Saturday, August 30, 2008

VP Sarah Palin

I'm thrilled with the choice. Before the pick, I kept hearing from Republican friends who thought McCain was in good shape to win the election. I'm on record as saying the election was going to be a disaster for the Republicans, including at the top of the ticket. Why? Because this is going to be a major "change" election and we nominated a status quo candidate for President. Further, in a year in which economic issues are at the forefront, our candidate's interest and expertise is in foreign policy. Then you have an unpopular incumbent and an unpopular war which McCain is the leading supporter of. The planets were lining up against the Republicans this year.

McCain needed to do something dramatic with his Veep choice. To win he needed to find the weakness of the Obama-Biden ticket and exploit it. That weakness was the millions of voters Obama left behind by not putting Hillary on the ticket. McCain not only succeeded with his choice, he also solidified his base by picking a social conservative. Republican presidential candidates win with a coalition of economic and social conservatives. While there is tension among the two groups, they need each other to win.

Democrats are making a mistake criticizing Alaska Governor Sarah Palin for a lack of experience. That strategy only highlights Obama's lack of experience and he's the one at the top of the ticket.

I know the euphoria will wear off eventually and I'll be back to knowing in my heart of hearts that rarely does the VP choice make any difference in a presidential race. In the meantime, let me enjoy the moment. We may be at the highest point in the McCain campaign. Let's savor it, just in case it doesn't get any better.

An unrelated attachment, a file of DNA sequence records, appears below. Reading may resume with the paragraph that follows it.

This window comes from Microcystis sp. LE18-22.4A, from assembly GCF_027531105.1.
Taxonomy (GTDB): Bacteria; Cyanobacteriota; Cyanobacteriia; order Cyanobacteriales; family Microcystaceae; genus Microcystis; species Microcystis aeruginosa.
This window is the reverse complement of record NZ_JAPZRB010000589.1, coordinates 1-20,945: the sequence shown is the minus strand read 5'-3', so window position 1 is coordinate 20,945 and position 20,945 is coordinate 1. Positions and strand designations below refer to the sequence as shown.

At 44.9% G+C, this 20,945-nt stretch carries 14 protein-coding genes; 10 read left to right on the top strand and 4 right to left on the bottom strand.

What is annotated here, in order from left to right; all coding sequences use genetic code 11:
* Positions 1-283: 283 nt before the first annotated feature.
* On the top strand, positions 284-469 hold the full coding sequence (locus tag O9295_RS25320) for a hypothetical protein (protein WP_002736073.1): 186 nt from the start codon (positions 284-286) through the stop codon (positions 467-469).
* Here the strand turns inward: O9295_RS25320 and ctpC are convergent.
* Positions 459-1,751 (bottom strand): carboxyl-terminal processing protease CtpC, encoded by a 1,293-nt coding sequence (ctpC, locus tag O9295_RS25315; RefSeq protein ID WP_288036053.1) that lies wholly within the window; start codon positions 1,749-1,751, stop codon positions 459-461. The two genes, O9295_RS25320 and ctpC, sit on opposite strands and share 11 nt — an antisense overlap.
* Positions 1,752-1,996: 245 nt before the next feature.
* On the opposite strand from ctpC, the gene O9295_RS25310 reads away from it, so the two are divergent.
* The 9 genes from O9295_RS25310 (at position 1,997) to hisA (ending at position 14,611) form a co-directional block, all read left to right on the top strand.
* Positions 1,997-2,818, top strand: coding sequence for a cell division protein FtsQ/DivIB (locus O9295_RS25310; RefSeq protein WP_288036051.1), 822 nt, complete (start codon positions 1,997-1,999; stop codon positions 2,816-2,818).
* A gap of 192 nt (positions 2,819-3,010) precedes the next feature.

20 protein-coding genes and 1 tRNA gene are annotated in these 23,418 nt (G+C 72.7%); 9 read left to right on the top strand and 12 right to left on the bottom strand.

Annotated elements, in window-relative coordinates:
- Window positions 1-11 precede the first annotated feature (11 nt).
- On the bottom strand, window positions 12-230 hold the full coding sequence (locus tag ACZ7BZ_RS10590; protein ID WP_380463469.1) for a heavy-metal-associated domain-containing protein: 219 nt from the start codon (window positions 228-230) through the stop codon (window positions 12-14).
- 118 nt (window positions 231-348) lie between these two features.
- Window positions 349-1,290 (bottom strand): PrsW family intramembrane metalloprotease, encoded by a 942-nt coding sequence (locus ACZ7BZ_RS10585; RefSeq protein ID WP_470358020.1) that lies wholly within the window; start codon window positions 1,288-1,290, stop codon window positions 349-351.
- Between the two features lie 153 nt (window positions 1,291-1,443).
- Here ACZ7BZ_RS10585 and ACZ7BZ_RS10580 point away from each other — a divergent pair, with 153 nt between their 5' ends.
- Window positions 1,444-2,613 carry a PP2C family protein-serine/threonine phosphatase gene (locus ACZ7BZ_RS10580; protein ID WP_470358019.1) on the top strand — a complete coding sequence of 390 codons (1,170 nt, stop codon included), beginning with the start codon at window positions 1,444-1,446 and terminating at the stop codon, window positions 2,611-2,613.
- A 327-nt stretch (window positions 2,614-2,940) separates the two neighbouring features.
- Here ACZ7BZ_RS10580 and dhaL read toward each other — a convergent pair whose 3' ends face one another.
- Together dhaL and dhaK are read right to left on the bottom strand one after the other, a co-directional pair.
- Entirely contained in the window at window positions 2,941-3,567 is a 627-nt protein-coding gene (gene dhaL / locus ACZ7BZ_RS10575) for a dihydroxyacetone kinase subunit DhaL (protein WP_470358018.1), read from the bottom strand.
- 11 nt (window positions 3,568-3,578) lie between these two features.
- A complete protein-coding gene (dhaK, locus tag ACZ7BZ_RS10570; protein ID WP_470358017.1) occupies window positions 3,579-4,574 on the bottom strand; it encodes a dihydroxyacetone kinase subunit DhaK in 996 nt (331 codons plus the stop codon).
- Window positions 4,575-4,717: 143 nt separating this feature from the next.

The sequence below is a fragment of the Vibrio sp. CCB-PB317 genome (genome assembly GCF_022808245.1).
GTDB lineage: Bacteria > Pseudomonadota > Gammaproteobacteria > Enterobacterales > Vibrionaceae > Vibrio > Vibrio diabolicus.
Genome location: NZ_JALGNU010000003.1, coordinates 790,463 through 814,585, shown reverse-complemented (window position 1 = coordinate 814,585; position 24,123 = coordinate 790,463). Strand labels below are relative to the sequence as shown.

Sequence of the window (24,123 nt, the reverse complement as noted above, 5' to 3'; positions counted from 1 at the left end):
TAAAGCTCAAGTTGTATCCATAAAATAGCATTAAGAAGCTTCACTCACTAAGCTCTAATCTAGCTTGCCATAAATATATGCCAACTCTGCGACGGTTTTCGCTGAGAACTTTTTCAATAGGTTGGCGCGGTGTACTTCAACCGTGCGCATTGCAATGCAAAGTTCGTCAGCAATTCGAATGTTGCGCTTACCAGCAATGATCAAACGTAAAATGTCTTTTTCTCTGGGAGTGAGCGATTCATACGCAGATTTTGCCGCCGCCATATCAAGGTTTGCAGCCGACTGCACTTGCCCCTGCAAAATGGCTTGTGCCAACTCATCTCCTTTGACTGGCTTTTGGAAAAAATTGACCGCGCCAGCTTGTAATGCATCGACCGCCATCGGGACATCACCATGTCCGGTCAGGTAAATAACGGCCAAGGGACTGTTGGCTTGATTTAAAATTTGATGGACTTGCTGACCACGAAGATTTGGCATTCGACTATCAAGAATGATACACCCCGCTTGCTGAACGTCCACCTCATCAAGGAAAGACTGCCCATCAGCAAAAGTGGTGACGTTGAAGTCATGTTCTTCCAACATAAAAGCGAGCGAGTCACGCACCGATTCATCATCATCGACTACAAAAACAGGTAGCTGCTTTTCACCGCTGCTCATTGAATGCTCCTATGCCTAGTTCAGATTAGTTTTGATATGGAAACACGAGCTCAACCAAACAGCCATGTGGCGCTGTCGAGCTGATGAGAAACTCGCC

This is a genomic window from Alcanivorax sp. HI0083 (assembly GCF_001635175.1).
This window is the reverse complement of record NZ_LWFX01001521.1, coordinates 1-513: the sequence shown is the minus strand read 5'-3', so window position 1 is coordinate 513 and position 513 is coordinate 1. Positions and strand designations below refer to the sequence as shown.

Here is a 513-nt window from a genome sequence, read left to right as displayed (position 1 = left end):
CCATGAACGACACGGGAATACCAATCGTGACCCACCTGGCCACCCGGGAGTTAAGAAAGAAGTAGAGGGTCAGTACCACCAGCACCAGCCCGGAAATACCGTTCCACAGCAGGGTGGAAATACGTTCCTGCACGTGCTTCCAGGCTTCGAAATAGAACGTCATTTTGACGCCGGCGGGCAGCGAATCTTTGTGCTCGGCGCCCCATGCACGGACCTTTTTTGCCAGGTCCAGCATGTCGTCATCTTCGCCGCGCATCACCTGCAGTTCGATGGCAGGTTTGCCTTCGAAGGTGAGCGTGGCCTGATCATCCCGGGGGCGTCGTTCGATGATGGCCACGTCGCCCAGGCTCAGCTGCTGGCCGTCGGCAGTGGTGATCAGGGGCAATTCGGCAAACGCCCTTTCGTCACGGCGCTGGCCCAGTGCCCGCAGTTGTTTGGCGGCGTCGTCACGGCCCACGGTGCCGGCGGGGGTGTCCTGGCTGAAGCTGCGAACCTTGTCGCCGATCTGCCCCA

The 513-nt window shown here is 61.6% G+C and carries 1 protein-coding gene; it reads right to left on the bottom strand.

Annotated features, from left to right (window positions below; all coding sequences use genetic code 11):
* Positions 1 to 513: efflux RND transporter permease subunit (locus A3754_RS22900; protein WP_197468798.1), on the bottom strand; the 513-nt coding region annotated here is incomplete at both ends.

Thursday, August 28, 2008

My Letter to the Mayor

August 28, 2008

Mayor Gregory Ballard
Indianapolis City-County Building, 25th Floor
Indianapolis, IN 46204

Re: Selling City Property; Venture Real Estate Deal

Dear Mayor Ballard:

First of all, I want to let you know how much I wish for your success. As a Republican, I am deeply proud of the campaign you ran and the commitment you expressed for a more open and ethical city government.

It is exactly for that reason that many people are troubled by the Venture Real Estate deal. Giving a private company a profit motive (commissions) as to what is supposed to be the rendering of objective advice about selling city property, creates a major conflict of interest. It is likewise a conflict for one of your top advisors to also represent John Bales of Venture in negotiating the contract with the city. I have no doubt this advisor and his law firm will also earn fees on the legal work every time a piece of city property is sold or leased pursuant to the Venture deal.